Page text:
Section 1. Be it enacted by the People of the State of Illinois, represented in the General Assembly, That all contracts, promises, assumpsits or undertakings in writing, which shall hereafter be made in good faith and without frand, collusion, or circumvention, for sale, purchase or payment to be made for the possession of claimed lands owned by the Government of the United States, shall be deemed valid in law and equity, and may be sued for and recovered as in other cases.
Sec. 2. That the act, entitled “An act to provide for the collection of demands growing out of contracts for sales of improvements on public lands," approved, February fifteenth, eighteen hundred and thirty-one, be hereafter construed to apply as well to contracts, promises, assumpsits or undertakings, made subsequent, as to those made previous to the purchase of said lands from the Government of the United States.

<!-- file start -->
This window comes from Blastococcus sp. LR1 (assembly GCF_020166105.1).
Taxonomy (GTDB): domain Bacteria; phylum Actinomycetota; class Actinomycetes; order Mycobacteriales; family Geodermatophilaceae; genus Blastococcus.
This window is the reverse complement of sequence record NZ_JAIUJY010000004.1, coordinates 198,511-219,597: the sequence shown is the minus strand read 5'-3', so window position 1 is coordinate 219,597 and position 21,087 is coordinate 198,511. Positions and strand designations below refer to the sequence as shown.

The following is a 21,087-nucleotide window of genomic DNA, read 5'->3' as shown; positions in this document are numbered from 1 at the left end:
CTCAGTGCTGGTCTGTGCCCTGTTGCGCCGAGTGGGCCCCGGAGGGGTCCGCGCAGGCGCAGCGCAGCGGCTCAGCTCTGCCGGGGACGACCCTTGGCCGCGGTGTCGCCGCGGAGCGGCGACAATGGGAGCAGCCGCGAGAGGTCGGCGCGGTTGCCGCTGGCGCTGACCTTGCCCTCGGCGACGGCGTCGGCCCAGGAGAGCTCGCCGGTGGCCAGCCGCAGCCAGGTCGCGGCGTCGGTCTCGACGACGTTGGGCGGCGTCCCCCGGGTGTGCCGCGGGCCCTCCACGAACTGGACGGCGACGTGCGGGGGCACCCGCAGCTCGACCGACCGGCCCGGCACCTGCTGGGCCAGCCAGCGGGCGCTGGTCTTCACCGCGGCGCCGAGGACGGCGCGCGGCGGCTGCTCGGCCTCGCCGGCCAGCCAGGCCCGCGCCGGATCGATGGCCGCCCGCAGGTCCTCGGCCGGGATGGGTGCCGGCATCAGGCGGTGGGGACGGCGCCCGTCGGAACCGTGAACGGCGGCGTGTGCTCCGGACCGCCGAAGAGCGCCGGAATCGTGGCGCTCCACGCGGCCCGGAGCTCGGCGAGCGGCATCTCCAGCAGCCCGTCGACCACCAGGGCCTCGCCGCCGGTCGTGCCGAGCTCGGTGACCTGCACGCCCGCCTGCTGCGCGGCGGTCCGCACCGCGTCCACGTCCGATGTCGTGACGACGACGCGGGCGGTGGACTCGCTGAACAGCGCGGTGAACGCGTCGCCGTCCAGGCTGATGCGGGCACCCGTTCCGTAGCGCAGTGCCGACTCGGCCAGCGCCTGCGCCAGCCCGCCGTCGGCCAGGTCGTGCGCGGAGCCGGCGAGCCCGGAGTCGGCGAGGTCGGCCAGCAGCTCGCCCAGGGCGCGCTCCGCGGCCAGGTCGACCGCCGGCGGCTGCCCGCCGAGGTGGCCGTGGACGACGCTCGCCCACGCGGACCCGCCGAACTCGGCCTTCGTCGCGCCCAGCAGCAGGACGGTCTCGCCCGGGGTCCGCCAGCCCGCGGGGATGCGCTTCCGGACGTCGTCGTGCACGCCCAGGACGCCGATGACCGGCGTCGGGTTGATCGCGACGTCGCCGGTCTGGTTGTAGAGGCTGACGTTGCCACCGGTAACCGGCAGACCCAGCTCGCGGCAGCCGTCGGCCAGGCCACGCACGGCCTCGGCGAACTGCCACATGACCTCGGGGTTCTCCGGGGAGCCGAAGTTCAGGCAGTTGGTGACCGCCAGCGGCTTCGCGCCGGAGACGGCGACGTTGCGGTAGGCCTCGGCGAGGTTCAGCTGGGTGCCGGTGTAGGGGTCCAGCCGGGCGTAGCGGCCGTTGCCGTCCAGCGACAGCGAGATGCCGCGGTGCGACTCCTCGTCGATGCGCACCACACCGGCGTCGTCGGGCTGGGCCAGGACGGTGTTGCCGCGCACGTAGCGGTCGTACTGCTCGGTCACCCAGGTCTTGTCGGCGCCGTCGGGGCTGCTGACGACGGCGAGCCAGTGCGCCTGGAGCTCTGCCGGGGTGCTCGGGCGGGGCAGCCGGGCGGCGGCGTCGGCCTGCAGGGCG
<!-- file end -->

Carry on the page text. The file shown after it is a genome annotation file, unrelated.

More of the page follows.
This bill having remained with the Council of Revision ten days, and the General Assembly being in session, it has become a law this second day of February, eighteen hundred and thirty-nine.
A. P. FIELD, Secretary of Stale.
By virtue of authority conferred by law, I do hereby certify, that the printed chapters contained in the foregoing pages, and composing The Revised STATUTES, have been printed under my personal inspection and superintendence—that I have compared the same with the enrolled chapters in my possession, and find the same as published, to be true and correct copies of said enrolled chapters, with the exception of such corrections of clerical errors and mistakes, as are authorized by law to be made: Also, that I have, in like manner, examined the several acts of the General Assembly of the State of Illinois, which are published in the foregoing APPENDIX to the Revised Statutes ; and have compared the same with the same acts, as certified and published by the secretary of State, in pursuance of law; and find the same to be correct copies thereof, excepting necessary corrections of clerical errors, &c.